NEADS Service Dogs for Veterans with PTSD Program
The Trauma Assistance Dog program* (TAD) is designed for veterans with diagnosed service-related PTSD from trauma that occurred during active duty.
How does a NEADS Service Dog help a veteran with PTSD?
The NEADS Service Dog:
- Doesn’t react to loud noises
- Is naturally attuned to people
- Is steady and confident in public
Through specific task work, the NEADS Service Dog can help a veteran:
- Overcome fear of public places
- Cope with anxiety triggers
- Cope with flashbacks
The combination of being in the presence of this steady, confident dog and specific task work can help a veteran
- Reintegrate into a civilian setting
- to trust again
- sleep issues
- feelings of being safe
*Program requirements include regular travel to NEADS campus in Princeton, MA for the first year of the program. Applicants should live within a 3-hour drive of the NEADS campus.
What are the tasks that a NEADS Service Dog performs to help a veteran with PTSD? Here are just three:
On command, the Service Dog rests his head on the veteran’s lap. Combined with breathing exercises for the veteran, this can
- help calm the veteran
- help him or her cope with anxiety
- This tactical exercise also provides therapeutic support
On command, the Service Dog will lie down facing the opposite direction of the veteran. This can help the veteran overcome a fear of public places.
On command, the Service Dog flips on a light switch. This can:
- mitigate a veteran’s fear of entering a dark room
- help him or her cope with flashbacks
Veteran PTSD Service Dog Program Checklist
NEADS is one of the first Service Dog organizations to develop a program for veterans with PTSD. This checklist highlights the key features of the program, which was developed in conjunction with Walter Reed National Military Medical Center and leading experts in trauma. As a charter member of ADI (Assistance Dog International), NEADS is recognized as an approved Service Dog program by the VA.
- Over 12 years providing Service Dogs for Veterans
- Service Dogs provided to veterans at no charge to the veteran
- 10 years of providing highly trained Service Dogs to veterans with PTSD
- Over 50 Service Dogs placed with veterans with PTSD
- Training overseen by Senior Trainers with 48 years of combined experience in the Service Dog industry and who have been involved with the program since it began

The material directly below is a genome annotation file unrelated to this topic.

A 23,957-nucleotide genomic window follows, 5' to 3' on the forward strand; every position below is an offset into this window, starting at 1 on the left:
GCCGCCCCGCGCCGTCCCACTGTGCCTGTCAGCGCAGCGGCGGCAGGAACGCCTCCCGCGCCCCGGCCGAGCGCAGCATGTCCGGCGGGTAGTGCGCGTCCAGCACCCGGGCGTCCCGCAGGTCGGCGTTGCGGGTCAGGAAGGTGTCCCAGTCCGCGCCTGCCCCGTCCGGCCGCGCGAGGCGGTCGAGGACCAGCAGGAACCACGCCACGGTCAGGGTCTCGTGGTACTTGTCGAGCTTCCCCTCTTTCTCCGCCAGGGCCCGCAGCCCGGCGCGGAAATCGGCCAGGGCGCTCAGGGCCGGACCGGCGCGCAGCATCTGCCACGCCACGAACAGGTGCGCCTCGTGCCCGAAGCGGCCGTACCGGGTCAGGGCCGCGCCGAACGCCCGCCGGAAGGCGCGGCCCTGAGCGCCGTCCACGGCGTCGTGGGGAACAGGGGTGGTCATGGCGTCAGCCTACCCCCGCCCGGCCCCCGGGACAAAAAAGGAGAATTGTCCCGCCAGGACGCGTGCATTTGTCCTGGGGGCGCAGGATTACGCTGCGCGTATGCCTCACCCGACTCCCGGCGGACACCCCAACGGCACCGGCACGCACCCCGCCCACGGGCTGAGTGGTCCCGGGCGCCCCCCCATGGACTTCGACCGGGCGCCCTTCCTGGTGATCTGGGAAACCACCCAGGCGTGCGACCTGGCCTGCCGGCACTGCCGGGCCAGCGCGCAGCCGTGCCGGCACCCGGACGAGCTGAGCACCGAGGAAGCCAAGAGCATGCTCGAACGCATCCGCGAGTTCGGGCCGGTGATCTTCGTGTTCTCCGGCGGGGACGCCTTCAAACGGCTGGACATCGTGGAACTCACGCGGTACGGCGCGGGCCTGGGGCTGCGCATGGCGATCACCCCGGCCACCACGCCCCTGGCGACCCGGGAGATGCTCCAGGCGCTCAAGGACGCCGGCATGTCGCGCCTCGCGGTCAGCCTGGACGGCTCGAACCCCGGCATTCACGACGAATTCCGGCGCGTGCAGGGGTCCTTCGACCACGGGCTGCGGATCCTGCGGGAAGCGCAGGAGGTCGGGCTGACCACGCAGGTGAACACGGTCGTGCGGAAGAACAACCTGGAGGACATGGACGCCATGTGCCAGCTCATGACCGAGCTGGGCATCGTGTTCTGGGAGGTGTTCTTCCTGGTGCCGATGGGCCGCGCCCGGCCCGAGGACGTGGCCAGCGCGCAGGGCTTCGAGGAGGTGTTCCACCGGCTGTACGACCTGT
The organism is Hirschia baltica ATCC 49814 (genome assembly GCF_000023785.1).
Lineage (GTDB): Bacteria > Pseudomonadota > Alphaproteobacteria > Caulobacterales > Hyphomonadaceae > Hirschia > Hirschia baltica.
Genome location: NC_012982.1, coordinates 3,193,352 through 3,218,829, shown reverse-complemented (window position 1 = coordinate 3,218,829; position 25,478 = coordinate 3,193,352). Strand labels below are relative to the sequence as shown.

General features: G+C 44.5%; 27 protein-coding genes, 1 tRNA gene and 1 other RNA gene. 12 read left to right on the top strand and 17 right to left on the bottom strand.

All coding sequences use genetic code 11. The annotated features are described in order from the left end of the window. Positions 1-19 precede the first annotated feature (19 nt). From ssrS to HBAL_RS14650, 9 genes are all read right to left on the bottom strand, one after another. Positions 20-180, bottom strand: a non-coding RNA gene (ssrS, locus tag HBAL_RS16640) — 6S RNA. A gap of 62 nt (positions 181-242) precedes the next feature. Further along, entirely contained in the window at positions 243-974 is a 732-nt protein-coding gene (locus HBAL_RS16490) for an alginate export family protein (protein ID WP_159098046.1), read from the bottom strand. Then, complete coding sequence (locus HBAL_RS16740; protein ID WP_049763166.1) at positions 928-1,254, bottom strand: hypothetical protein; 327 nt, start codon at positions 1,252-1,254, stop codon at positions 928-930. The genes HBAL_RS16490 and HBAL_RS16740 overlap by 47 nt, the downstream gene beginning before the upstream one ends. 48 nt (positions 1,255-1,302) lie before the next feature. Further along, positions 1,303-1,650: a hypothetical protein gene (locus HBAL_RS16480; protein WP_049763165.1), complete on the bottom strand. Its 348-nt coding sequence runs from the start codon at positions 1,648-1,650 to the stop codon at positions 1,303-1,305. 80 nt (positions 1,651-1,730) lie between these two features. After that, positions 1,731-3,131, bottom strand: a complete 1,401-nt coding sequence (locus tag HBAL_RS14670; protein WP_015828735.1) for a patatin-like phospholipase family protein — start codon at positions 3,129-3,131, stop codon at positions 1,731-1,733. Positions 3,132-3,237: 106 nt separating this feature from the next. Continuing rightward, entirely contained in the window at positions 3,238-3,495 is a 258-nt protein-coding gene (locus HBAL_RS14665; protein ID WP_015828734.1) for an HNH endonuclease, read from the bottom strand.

- Bred for specific temperament, health, and personality traits
- Trained for 14-18 months in obedience and 50-60 tasks to support veterans with PTSD
- Senior trainers involved from puppyhood through advanced training
- Exemplifies proper Service Dog behavior in public: walks on a leash without pulling; ignores distractions; is quiet and unobtrusive unless performing specific task work
- Veteran-to-veteran screening
- Intake interview conducted by LISW; respected psychologist in field of PTSD; veterans; and Senior Training staff
- Senior Trainers have firsthand knowledge of dog's temperament and abilities to allow for best match between Service Dog and client
- 2-week on campus training conducted by Senior Trainers
- Veterans trained together to promote peer-to-peer interaction and support
- Instruction on task work, care, and health of the dog, and public access rights
- Community trips under guidance of Senior Trainers
- Assistance in obtaining pet insurance
- Veteran/Service Dog team is certified by Assistance Dogs International (VA required)
- 1 year of in-person follow-up meetings and ongoing support
- Staff support and follow-up assistance for the life of the Service Dog
If you are a veteran with PTSD from your military service and live within a 3-hour drive of Princeton, MA, the first step in the application and evaluation process is completing this form. Our NEADS Program Development Administrator, Kevin Lambert, US Army veteran, will be in touch in a timely manner.